Msg#: 4221694 posted 5:22 pm on Oct 25, 2010 (gmt 0)
I was just reading through some information on this model and thanks to Tedster for sharing this neat article on it - [seobythesea.com...]
Though I have my own doubts on whether it is a good model to combat paid links, it seems to be a fairly good model in assigning weights to links. Under this model, no two links on a page will get the same share of link juice. The share of link juice that a link can attract will be influenced by various factors, some of which have been well explained by Bill Slawski.
Reasonable surfer model is Google's new way of seeing links. It is a patent filed by google in 2004 and they probably have implemented it already.
What are your thoughts on this model? Do you think that it is already in force or did google implement it in full in may 2010, as it was then when we saw a lot of noises about lost traffic here.
Msg#: 4221694 posted 1:52 am on Oct 26, 2010 (gmt 0)
I agree with you that the core purpose of the Reasonable Surfer model is not to combat paid links. However, I think it details a much finer number of distinctions between types of links that the simple mental model many people use (nav - content - sidebar - footer).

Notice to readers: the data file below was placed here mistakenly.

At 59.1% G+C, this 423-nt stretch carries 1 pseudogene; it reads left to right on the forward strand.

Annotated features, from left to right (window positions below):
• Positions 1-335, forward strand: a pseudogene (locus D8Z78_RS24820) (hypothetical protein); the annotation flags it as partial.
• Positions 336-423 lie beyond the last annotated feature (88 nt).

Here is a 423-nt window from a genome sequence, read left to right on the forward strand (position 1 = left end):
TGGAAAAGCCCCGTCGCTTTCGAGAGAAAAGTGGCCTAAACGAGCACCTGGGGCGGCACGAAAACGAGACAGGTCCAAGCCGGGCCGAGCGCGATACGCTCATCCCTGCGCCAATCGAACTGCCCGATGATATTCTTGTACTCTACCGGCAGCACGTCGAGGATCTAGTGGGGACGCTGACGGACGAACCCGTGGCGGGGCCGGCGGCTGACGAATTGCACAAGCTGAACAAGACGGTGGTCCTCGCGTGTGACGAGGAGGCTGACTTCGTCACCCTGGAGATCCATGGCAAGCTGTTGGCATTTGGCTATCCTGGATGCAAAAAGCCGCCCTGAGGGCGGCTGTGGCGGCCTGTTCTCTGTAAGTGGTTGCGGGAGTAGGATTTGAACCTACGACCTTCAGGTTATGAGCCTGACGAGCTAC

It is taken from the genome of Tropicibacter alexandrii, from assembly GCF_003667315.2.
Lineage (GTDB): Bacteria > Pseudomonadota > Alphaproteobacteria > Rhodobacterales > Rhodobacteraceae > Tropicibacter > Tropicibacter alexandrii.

For example, note that the patent talks about weighting all internal links differently than external links. It also differentiates links to hostnames (subdomains) from both internal and external links:
Examples of features associated with a target document might include...
3. Whether the URL of the target document is on the same host as the URL of the source document; 4. Whether the URL of the target document is associated with the same domain as the URL of the source document;
Msg#: 4221694 posted 6:15 am on Oct 26, 2010 (gmt 0)
Well in my opinion although it has applications way beyond paid links, I'm sure that was a driving factor behind it. It seems like a much more flexible way of dealing with it than a straight penalty or discounting of the link all together.
I'm sure as much as Google would love every major site with paid advertising to use the nofollow tag they pioneered that will never 100% be the case, am I completely misunderstanding this or could "Paid Linkyness" be one of those deciding factors that reduced the value of just those links on a page?
I'm sure Google could muster an argument about users not wanting to click on irrelevant paid links